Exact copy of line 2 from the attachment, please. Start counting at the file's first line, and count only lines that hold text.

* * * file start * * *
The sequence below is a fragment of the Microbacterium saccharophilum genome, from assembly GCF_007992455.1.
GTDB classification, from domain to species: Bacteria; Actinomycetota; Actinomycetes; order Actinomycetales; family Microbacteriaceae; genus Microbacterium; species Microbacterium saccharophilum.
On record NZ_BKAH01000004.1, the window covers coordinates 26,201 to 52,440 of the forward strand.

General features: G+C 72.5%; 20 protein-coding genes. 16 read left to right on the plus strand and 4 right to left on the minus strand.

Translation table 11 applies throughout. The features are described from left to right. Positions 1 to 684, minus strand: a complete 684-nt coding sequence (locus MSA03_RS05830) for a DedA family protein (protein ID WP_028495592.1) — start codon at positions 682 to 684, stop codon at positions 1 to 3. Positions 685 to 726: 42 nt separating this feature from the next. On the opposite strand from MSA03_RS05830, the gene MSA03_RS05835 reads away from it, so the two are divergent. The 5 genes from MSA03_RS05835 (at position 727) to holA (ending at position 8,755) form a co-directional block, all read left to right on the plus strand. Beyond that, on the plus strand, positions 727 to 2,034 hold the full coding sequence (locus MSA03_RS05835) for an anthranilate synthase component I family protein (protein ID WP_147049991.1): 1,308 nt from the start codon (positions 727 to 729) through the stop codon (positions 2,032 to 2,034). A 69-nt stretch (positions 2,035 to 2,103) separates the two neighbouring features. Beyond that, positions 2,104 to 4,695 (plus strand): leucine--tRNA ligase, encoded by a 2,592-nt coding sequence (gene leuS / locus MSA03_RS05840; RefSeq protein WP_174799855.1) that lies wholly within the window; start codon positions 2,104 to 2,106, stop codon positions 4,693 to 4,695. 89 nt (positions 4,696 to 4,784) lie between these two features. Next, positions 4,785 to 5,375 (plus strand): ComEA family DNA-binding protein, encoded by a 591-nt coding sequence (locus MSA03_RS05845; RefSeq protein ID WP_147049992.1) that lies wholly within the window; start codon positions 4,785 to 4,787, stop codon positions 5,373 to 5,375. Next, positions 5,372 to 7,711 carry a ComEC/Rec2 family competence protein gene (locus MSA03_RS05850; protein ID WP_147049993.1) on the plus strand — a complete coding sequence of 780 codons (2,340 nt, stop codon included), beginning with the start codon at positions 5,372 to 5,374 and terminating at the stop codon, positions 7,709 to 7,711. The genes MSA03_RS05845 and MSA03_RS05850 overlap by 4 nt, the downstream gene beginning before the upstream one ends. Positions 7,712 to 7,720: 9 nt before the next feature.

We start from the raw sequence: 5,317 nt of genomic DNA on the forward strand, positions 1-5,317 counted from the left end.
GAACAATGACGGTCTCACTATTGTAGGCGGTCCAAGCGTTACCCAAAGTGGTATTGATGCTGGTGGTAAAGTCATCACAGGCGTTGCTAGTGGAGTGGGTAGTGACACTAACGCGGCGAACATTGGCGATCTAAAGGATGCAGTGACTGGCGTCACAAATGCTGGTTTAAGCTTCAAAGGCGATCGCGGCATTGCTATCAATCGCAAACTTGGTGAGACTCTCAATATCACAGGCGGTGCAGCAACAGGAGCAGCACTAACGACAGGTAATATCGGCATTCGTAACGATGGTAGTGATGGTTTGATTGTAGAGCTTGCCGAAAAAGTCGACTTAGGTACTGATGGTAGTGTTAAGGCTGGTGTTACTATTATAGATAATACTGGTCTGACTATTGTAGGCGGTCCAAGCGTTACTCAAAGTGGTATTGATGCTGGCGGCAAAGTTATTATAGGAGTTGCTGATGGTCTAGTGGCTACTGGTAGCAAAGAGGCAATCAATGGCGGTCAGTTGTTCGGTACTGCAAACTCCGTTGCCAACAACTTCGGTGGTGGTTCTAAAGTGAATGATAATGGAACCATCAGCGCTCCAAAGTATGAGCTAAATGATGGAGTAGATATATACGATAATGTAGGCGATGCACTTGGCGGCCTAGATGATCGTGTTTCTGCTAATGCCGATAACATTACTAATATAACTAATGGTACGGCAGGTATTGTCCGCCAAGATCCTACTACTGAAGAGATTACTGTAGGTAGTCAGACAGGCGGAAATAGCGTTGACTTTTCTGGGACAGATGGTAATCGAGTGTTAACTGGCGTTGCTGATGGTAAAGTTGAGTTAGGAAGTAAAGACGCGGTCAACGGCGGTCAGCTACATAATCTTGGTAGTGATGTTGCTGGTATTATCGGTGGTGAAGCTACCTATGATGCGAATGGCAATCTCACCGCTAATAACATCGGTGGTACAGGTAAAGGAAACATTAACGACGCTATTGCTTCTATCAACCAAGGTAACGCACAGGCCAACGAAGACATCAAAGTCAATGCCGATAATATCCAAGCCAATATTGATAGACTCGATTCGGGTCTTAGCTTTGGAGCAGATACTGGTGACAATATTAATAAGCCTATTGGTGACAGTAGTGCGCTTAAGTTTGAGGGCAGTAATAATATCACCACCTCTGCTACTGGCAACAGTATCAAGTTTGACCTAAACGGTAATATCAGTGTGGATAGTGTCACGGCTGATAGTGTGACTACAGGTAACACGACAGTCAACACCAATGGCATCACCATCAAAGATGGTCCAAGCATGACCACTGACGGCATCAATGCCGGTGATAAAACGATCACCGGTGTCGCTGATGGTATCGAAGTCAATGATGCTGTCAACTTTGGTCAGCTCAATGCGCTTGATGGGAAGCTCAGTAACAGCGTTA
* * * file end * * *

GTDB classification, from domain to species: Bacteria; Actinomycetota; Actinomycetes; order Actinomycetales; family Microbacteriaceae; genus Microbacterium; species Microbacterium saccharophilum.